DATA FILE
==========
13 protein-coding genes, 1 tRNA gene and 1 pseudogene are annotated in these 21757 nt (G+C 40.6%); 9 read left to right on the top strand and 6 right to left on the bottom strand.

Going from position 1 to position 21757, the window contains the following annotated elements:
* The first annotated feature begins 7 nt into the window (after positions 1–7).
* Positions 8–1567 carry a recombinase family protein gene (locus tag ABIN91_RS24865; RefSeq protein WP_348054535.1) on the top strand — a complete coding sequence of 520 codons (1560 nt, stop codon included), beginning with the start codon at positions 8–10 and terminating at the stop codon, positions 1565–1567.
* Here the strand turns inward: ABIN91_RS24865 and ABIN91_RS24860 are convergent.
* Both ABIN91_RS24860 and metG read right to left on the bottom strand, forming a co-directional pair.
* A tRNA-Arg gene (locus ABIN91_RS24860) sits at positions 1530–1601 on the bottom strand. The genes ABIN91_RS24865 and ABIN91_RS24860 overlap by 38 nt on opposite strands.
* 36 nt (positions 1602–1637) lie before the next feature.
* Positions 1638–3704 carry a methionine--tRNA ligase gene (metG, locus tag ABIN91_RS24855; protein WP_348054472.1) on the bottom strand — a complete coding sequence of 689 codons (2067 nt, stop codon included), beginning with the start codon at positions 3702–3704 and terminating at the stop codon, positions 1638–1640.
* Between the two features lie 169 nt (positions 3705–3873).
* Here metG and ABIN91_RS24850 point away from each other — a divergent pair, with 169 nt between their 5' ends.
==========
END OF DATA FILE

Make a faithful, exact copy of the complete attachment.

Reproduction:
13 protein-coding genes, 1 tRNA gene and 1 pseudogene are annotated in these 21757 nt (G+C 40.6%); 9 read left to right on the top strand and 6 right to left on the bottom strand.

Going from position 1 to position 21757, the window contains the following annotated elements:
* The first annotated feature begins 7 nt into the window (after positions 1–7).
* Positions 8–1567 carry a recombinase family protein gene (locus tag ABIN91_RS24865; RefSeq protein WP_348054535.1) on the top strand — a complete coding sequence of 520 codons (1560 nt, stop codon included), beginning with the start codon at positions 8–10 and terminating at the stop codon, positions 1565–1567.
* Here the strand turns inward: ABIN91_RS24865 and ABIN91_RS24860 are convergent.
* Both ABIN91_RS24860 and metG read right to left on the bottom strand, forming a co-directional pair.
* A tRNA-Arg gene (locus ABIN91_RS24860) sits at positions 1530–1601 on the bottom strand. The genes ABIN91_RS24865 and ABIN91_RS24860 overlap by 38 nt on opposite strands.
* 36 nt (positions 1602–1637) lie before the next feature.
* Positions 1638–3704 carry a methionine--tRNA ligase gene (metG, locus tag ABIN91_RS24855; protein WP_348054472.1) on the bottom strand — a complete coding sequence of 689 codons (2067 nt, stop codon included), beginning with the start codon at positions 3702–3704 and terminating at the stop codon, positions 1638–1640.
* Between the two features lie 169 nt (positions 3705–3873).
* Here metG and ABIN91_RS24850 point away from each other — a divergent pair, with 169 nt between their 5' ends.